Finally, although the commercial nature of an allegedly infringing work is not necessarily a significant factor, the Court notes that the Complaint barely mentions the commercial or non-commercial nature of SJW Levels of Awareness. At most, the Complaint alleges generally that "Defendants have unfairly derived profits from [SJW Levels of Awareness] in the form of advertising revenues generated from its upload to and availability on YouTube," and "from increased popularity of their YouTube channel attributed to [SJW Levels of Awareness]." The Complaint, however, does not specify how the increased popularity of Benjamin's YouTube channel commercially benefited Benjamin himself, nor does the Complaint indicate whether the referenced advertising revenues accrued to Benjamin or to YouTube. In any event, insofar as there is a commercial aspect to SJW Levels of Awareness, it pales in significance to the considerations discussed above. See, e.g., Cariou, 714 F.3d at 708 ("Although there is no question that [the defendant's] artworks are commercial, we do not place much significance on that fact due to the transformative nature of the work.").

Because a reasonable observer would plainly infer from the title of Benjamin's video, the context in which it was posted, and its selective copying, that it was intended to criticize Hughes and comment on her perceived lack of awareness, the first fair use factor favors Benjamin.

[2.] The second fair use factor, the nature of the copyrighted work, "calls for recognition that some works are closer to the core of intended copyright protection than others," like works intended for "creative expression for public dissemination." … [This] factor, however, "may be of limited usefulness where the creative work of art is being used for a transformative purpose." Bill Graham Archives v. Dorling Kindersley Ltd., 448 F.3d 605, 612 (2d Cir. 2006); see also Campbell, 510 U.S. at 586 (explaining that the nature of the copyrighted work is "not much help … in separating the fair use sheep from the infringing goats in a parody case, since parodies almost invariably copy publicly known, expressive works"). Here, the second fair use factor is essentially neutral and of little import…

[3.] The third statutory fair use factor turns on "whether 'the amount and substantiality of the portion used in relation to the copyrighted work as a whole' … [is] reasonable in relation to the purpose of the copying." … Here, SJW Levels of Awareness copied 20% of We Thought She Would Win, a percentage which, while greater than that found unreasonable in some cases in this Circuit, see Robinson v. Random House, Inc., 877 F. Supp. 830, 842 (S.D.N.Y. 1995) (collecting cases), was still far less than the entire video, see, e.g., Authors Guild, 755 F.3d at 98. In addition, although the selected excerpts were important to Hughes's video (at least as important as any other part of her video), they were also linked to the critical purpose of SJW Levels of Awareness. As noted above, Benjamin did not copy parts of Hughes's video that undermined or were unrelated to the critical purpose of SJW Levels of Awareness. Notably, Benjamin also did not copy every part of We Thought She Would Win that evinced Hughes's progressive views. Rather, Benjamin copied as much of We Thought She Would Win as was deemed reasonably necessary for him to convey his critical message. In these circumstances, the third factor tips in favor of Benjamin.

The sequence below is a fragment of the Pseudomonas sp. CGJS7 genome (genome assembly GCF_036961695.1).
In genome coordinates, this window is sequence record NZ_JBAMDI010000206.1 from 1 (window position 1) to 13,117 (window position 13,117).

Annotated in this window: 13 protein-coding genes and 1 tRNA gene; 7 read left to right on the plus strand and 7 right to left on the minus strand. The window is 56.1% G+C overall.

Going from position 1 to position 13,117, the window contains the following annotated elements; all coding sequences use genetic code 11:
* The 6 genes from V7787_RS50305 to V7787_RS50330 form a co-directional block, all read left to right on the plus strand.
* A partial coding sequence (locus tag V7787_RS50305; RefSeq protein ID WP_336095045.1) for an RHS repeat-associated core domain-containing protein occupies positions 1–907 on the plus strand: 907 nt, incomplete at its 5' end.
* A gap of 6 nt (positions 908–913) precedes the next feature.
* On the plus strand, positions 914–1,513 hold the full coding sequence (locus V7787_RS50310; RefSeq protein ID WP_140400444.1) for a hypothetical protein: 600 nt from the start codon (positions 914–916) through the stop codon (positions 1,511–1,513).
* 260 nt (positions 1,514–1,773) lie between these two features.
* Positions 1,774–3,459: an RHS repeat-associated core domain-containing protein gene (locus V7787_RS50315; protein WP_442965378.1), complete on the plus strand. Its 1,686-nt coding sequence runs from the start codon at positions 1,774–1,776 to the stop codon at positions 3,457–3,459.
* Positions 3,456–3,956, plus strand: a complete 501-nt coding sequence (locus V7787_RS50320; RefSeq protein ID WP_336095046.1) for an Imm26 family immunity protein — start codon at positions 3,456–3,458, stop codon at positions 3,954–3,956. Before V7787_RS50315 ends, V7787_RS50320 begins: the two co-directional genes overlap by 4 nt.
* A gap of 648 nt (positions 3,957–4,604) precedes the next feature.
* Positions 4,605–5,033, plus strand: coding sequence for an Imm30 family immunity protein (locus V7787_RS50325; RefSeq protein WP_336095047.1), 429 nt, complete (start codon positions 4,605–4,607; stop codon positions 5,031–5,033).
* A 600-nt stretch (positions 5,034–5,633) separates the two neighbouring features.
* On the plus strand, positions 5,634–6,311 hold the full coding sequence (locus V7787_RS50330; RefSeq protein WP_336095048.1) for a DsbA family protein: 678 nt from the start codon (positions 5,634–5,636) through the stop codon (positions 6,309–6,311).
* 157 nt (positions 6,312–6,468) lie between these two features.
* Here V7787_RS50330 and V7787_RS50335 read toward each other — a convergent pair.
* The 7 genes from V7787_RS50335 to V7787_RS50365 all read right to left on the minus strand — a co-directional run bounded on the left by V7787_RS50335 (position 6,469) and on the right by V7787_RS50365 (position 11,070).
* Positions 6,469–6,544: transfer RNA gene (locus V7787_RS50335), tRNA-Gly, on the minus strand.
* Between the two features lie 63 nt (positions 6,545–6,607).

[4.] The fourth fair use factor concerns "whether the secondary use usurps the market of the original work." A defendant usurps the original work's market when "the infringer's target audience and the nature of the infringing content is the same as the original." Thus, "[t]he more transformative the secondary use, the less [the] likelihood that the secondary use substitutes for the original."

Here, there is no danger that SJW Levels of Awareness will usurp the market of progressive commentaries such as We Thought She Would Win. Benjamin's target audience (generally political conservatives and libertarians) is obviously not the same as Hughes's target audience (generally political liberals). Moreover, although SJW Levels of Awareness is comprised entirely of portions of We Thought She Would Win, there is no reason to think that Hughes's audience will abandon her progressive YouTube channel to watch the derisively-titled SJW Levels of Awareness on a conservative YouTube channel simply because it contains parts of her work. Thus, the fourth fair use factor, like the first and third factors, favors Benjamin….

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  1. As regards whether Benjamin’s work is “commercial,” YouTube demonetized all of his videos more than a year ago because its management is so pro-SJW, and it sometimes bans them as well (which is why he now posts on Bitchute and Minds as well). Patreon also banned him.

    I wonder whether this sort of ideological exclusion would qualify as anticompetitive behavior under antitrust law.

    1. By all means, let’s insert government into private decisions to protest those who would insert government into private decisions. That’ll teach ’em!

      1. government interference is for small privately owned cake shops not multinational tech monopolies which hold near complete control and are in cahoots with payment processors to shutdown any competitors. .

    2. Quit whining. Prepare for replacement.

      1. I don’t know why you’re mad at Benjamin. I think you might like him. He attacks white nationalists and altrighters almost as much as any other group. He just also happens to be antiSJW as well. Sorry not everybody fits in your preconceived bubles.

    3. I wonder whether this sort of ideological exclusion would qualify as anticompetitive behavior under antitrust law.

      No.

      1. No? In a context of pressure from government or your company may get broken up or have 230 altered, maybe.

        1. That still wouldn’t be anti-competitive though. It might be state action, but not anticompetitive.

          The problem you seem to be pointing out is that the government always wins: it’s not enough to be anticompetitive, and not enough to fall under state action, but the combination of impropriety in orthogonal dimensions rubs you wrong.

  2. Sadly, there was no comment from the court on how weak “the drop” was.